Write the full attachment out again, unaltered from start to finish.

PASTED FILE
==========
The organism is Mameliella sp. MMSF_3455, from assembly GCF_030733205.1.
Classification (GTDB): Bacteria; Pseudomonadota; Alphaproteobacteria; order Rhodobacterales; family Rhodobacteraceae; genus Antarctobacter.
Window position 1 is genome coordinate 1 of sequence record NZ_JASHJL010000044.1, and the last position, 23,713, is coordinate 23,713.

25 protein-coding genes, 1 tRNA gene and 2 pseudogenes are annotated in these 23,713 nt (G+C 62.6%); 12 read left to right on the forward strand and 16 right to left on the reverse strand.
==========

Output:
The organism is Mameliella sp. MMSF_3455, from assembly GCF_030733205.1.
Classification (GTDB): Bacteria; Pseudomonadota; Alphaproteobacteria; order Rhodobacterales; family Rhodobacteraceae; genus Antarctobacter.
Window position 1 is genome coordinate 1 of sequence record NZ_JASHJL010000044.1, and the last position, 23,713, is coordinate 23,713.

25 protein-coding genes, 1 tRNA gene and 2 pseudogenes are annotated in these 23,713 nt (G+C 62.6%); 12 read left to right on the forward strand and 16 right to left on the reverse strand.